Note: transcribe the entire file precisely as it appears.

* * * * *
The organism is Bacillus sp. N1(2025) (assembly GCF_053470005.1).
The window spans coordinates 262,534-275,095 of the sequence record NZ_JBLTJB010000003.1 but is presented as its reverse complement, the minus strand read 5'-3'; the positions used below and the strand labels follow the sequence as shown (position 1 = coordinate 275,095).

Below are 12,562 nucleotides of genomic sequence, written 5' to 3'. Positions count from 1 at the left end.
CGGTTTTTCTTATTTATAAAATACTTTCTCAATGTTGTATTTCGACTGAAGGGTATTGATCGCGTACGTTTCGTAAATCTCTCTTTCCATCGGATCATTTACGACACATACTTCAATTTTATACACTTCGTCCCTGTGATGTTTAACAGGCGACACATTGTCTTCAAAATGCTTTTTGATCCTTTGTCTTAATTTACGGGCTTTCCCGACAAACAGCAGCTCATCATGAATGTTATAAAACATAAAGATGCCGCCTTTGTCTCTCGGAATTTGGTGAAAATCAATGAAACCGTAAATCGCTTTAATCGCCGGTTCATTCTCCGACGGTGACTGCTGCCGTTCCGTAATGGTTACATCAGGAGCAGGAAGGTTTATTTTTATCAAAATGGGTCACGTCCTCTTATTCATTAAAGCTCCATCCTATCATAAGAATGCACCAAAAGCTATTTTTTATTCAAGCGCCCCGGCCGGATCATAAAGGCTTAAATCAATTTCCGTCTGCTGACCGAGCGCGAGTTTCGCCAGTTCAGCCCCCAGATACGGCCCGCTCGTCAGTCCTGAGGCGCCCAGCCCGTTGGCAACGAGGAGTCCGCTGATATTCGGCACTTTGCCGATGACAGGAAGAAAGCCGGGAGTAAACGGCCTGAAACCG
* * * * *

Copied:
The organism is Bacillus sp. N1(2025) (assembly GCF_053470005.1).
The window spans coordinates 262,534-275,095 of the sequence record NZ_JBLTJB010000003.1 but is presented as its reverse complement, the minus strand read 5'-3'; the positions used below and the strand labels follow the sequence as shown (position 1 = coordinate 275,095).

Below are 12,562 nucleotides of genomic sequence, written 5' to 3'. Positions count from 1 at the left end.
CGGTTTTTCTTATTTATAAAATACTTTCTCAATGTTGTATTTCGACTGAAGGGTATTGATCGCGTACGTTTCGTAAATCTCTCTTTCCATCGGATCATTTACGACACATACTTCAATTTTATACACTTCGTCCCTGTGATGTTTAACAGGCGACACATTGTCTTCAAAATGCTTTTTGATCCTTTGTCTTAATTTACGGGCTTTCCCGACAAACAGCAGCTCATCATGAATGTTATAAAACATAAAGATGCCGCCTTTGTCTCTCGGAATTTGGTGAAAATCAATGAAACCGTAAATCGCTTTAATCGCCGGTTCATTCTCCGACGGTGACTGCTGCCGTTCCGTAATGGTTACATCAGGAGCAGGAAGGTTTATTTTTATCAAAATGGGTCACGTCCTCTTATTCATTAAAGCTCCATCCTATCATAAGAATGCACCAAAAGCTATTTTTTATTCAAGCGCCCCGGCCGGATCATAAAGGCTTAAATCAATTTCCGTCTGCTGACCGAGCGCGAGTTTCGCCAGTTCAGCCCCCAGATACGGCCCGCTCGTCAGTCCTGAGGCGCCCAGCCCGTTGGCAACGAGGAGTCCGCTGATATTCGGCACTTTGCCGATGACAGGAAGAAAGCCGGGAGTAAACGGCCTGAAACCG